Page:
We all know that family meals are a good thing. There’s no question about it. In fact, one of the primary reasons I left my corporate job (which required much travel) was to enable our family to eat dinner together.
But it’s kind of like exercise. We know it’s good for us, but we don’t necessarily do it. When it comes to family meals, there are so many obstacles. Soccer practice, dance lessons, art class, staying late at the office, or simply not having the energy to cook are all reasons for stopping through the drive-through and eating in the car on the way to the next activity.
Growing up, I knew I could always count on having dinner at home. Even if it was “empty-the-refrigerator day,” there was always something good to eat and an accompanying dinner salad. On Sundays, we had “linner,” often a nicer meal like pork chops or roasted chicken and dessert. Aside from the occasional fighting over the last sautéed mushrooms (there were seven of us!), we knew there was enough for everybody to be satisfied.
You may read this and think: “Her mother was probably a stay-at-home mom and had time to prepare awesome meals every day.” Not so much. My mom worked fulltime as a middle school teacher until she retired at 65. She simply prioritized family meals. She didn’t watch TV or play taxi driver or hit the gym. We didn’t realize how good we had it.
For the last several weeks, my family has prioritized family meals. We eat dinner at 6 PM and our 14-year-old is required to be home at this time. (She is allowed to miss one dinner per week.) The result? We are talking and connecting more as a family (big surprise, right?). Sitting together at the table is something we look forward to and cherish – especially since it’s been so long since we’ve been able to do this on a regular basis.
During this time, I’ve been reading a book I received from my dear friend Emi. It is Secrets of Feeding a Healthy Family by Ellyn Satter. The primary thesis of the book is that children are born to self-regulate their food intake in a healthy manner and dieting ruins this skill by ignoring and overriding these internal regulators. The ability to self-regulate food intake and maintain ones biologically predestined weight is called “competent eating.” A competent eater takes great pleasure in the eating experience and allows him- or herself to eat as much as he or she wants, but listens to to the body’s cues about satiety.
At first, I wasn’t quite sure what to think about the message of this book. I kept getting stuck on jabs aimed at wellness committees for ridding schools of junk food (something of which I’ve long been a proponent) and extreme supporters of local/organic food. However, slowly, over the course of several weeks of reading, it started to click. I think one of the reasons is that I was reading a book about eating disorders at the same time, and the underlying message was very similar: Provide regular, nutritious, and delicious meals based on the different food groups and don’t label food as “good” or “bad.”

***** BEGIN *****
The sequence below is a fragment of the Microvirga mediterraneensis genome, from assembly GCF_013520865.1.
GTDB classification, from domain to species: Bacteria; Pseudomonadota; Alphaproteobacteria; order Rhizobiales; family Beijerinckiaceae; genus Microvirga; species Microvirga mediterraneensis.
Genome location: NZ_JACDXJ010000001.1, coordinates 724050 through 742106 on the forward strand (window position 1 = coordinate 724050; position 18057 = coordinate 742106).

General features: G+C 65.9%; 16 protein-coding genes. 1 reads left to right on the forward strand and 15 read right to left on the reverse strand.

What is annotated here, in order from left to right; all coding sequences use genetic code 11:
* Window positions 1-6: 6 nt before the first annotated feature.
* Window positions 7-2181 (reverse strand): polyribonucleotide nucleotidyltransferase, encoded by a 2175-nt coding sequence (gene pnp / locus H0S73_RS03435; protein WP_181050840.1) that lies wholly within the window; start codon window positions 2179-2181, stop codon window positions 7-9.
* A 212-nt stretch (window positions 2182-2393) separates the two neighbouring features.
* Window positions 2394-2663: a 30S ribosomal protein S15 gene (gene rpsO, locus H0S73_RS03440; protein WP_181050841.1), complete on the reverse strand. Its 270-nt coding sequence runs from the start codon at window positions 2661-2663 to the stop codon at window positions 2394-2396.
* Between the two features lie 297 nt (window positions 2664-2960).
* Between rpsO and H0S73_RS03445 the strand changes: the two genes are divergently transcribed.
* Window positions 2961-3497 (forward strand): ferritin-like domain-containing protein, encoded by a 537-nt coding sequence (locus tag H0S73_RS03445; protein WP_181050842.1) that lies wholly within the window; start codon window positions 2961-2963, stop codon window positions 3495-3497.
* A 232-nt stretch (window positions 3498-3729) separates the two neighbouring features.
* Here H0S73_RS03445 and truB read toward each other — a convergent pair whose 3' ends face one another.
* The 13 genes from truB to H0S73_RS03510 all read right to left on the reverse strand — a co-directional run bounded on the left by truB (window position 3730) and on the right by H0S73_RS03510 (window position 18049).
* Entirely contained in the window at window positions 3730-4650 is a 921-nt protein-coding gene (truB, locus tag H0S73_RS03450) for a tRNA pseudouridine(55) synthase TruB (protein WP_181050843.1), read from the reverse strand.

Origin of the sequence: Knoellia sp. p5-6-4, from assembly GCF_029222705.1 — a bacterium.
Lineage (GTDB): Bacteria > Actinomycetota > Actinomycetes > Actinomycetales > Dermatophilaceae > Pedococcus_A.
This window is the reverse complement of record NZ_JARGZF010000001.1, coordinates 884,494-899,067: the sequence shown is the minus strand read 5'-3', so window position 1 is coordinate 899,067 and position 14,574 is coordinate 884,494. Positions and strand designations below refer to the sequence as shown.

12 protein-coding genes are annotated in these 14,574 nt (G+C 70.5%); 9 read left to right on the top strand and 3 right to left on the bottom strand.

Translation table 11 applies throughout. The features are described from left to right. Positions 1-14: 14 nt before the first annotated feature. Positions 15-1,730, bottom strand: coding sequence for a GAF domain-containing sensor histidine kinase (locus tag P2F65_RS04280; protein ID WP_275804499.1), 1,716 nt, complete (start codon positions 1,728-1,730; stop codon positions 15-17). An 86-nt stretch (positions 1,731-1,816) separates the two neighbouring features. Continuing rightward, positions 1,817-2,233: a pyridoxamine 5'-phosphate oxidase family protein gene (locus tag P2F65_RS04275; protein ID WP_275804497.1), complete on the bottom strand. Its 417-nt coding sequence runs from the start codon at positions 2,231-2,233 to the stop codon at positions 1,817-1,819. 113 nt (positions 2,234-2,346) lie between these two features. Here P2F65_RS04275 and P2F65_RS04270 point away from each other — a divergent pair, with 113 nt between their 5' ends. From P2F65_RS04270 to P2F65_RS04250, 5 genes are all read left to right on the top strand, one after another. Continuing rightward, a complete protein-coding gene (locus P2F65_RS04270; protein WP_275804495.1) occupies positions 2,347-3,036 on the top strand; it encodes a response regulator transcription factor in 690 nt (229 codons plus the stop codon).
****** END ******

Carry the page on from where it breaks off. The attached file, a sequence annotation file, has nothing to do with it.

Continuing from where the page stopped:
This quote from Secrets sums it up:
Feel guilty if you must, but at least feel guilty about the right thing. If you have children, you absolutely have to feed them three meals and anywhere from one to three snacks a day. Anything less amounts to neglect.
The book provides some pretty amazing statistics about the positive impact of regular family meals:
Family meals are more instrumental in adolescents’ positive outcome than socioeconomic status, family structure (two-parent, one-parent, multigenerational), after-school activities, tutors, or church.
It makes me wonder how many of the extreme problems our teens face today are due to the disintegration of the family meal…
Secrets includes three sections to help you and your family become competent eaters:
- How to Eat: Teaches eating competence to adults.
- How to Raise Good Eaters: Explains how to help children remain competent eaters as they grow up in the midst of a culture favoring extreme thinness as the beauty ideal.
- How to Cook: No-nonsense instructions for the culinary-challenged (like me!) on meal planning, ingredient procurement, and food preparation.
I’ve learned a lot from this book and I appreciate the author’s willingness to question ingrained beliefs about nutrition in order to instill confidence in parents. I just wish this book had been around 14 years ago! However, it’s never too late to improve.
I would love to hear your experiences with family meals, how you make it work, and what positive effects you’ve seen!
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